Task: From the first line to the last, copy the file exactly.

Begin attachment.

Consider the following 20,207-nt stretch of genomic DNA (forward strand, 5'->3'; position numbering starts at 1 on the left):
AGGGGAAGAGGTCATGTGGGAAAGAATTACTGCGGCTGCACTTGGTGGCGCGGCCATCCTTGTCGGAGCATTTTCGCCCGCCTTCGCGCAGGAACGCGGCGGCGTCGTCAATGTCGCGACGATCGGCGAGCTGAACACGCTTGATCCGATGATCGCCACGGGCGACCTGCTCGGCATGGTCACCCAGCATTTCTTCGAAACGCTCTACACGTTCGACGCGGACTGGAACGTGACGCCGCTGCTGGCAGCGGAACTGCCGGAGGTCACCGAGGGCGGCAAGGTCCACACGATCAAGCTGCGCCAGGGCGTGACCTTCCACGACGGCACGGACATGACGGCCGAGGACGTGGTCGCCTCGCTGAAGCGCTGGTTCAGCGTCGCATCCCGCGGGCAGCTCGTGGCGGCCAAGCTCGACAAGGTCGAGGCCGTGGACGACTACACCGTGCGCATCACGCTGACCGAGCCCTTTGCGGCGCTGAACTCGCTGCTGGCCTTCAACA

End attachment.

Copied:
Consider the following 20,207-nt stretch of genomic DNA (forward strand, 5'->3'; position numbering starts at 1 on the left):
AGGGGAAGAGGTCATGTGGGAAAGAATTACTGCGGCTGCACTTGGTGGCGCGGCCATCCTTGTCGGAGCATTTTCGCCCGCCTTCGCGCAGGAACGCGGCGGCGTCGTCAATGTCGCGACGATCGGCGAGCTGAACACGCTTGATCCGATGATCGCCACGGGCGACCTGCTCGGCATGGTCACCCAGCATTTCTTCGAAACGCTCTACACGTTCGACGCGGACTGGAACGTGACGCCGCTGCTGGCAGCGGAACTGCCGGAGGTCACCGAGGGCGGCAAGGTCCACACGATCAAGCTGCGCCAGGGCGTGACCTTCCACGACGGCACGGACATGACGGCCGAGGACGTGGTCGCCTCGCTGAAGCGCTGGTTCAGCGTCGCATCCCGCGGGCAGCTCGTGGCGGCCAAGCTCGACAAGGTCGAGGCCGTGGACGACTACACCGTGCGCATCACGCTGACCGAGCCCTTTGCGGCGCTGAACTCGCTGCTGGCCTTCAACA